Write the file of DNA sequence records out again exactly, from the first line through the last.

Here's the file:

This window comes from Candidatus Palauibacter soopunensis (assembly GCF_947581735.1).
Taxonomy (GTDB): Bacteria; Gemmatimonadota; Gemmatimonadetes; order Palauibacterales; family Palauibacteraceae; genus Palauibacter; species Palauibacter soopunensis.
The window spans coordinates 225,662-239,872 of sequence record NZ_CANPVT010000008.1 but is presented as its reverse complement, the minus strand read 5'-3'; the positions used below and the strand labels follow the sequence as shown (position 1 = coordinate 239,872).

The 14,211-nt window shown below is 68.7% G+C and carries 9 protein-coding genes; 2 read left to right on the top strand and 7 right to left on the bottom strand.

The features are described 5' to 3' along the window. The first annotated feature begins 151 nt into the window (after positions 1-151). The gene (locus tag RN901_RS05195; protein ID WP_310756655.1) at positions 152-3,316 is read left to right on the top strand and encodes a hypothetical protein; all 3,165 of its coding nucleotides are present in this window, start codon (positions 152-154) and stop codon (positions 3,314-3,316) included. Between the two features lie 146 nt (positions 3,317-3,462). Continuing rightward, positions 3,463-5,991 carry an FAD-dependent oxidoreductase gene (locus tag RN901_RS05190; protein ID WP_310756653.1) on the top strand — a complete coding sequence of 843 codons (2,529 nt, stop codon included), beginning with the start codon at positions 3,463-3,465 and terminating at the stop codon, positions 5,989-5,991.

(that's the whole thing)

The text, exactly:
This window comes from Candidatus Palauibacter soopunensis (assembly GCF_947581735.1).
Taxonomy (GTDB): Bacteria; Gemmatimonadota; Gemmatimonadetes; order Palauibacterales; family Palauibacteraceae; genus Palauibacter; species Palauibacter soopunensis.
The window spans coordinates 225,662-239,872 of sequence record NZ_CANPVT010000008.1 but is presented as its reverse complement, the minus strand read 5'-3'; the positions used below and the strand labels follow the sequence as shown (position 1 = coordinate 239,872).

The 14,211-nt window shown below is 68.7% G+C and carries 9 protein-coding genes; 2 read left to right on the top strand and 7 right to left on the bottom strand.

The features are described 5' to 3' along the window. The first annotated feature begins 151 nt into the window (after positions 1-151). The gene (locus tag RN901_RS05195; protein ID WP_310756655.1) at positions 152-3,316 is read left to right on the top strand and encodes a hypothetical protein; all 3,165 of its coding nucleotides are present in this window, start codon (positions 152-154) and stop codon (positions 3,314-3,316) included. Between the two features lie 146 nt (positions 3,317-3,462). Continuing rightward, positions 3,463-5,991 carry an FAD-dependent oxidoreductase gene (locus tag RN901_RS05190; protein ID WP_310756653.1) on the top strand — a complete coding sequence of 843 codons (2,529 nt, stop codon included), beginning with the start codon at positions 3,463-3,465 and terminating at the stop codon, positions 5,989-5,991.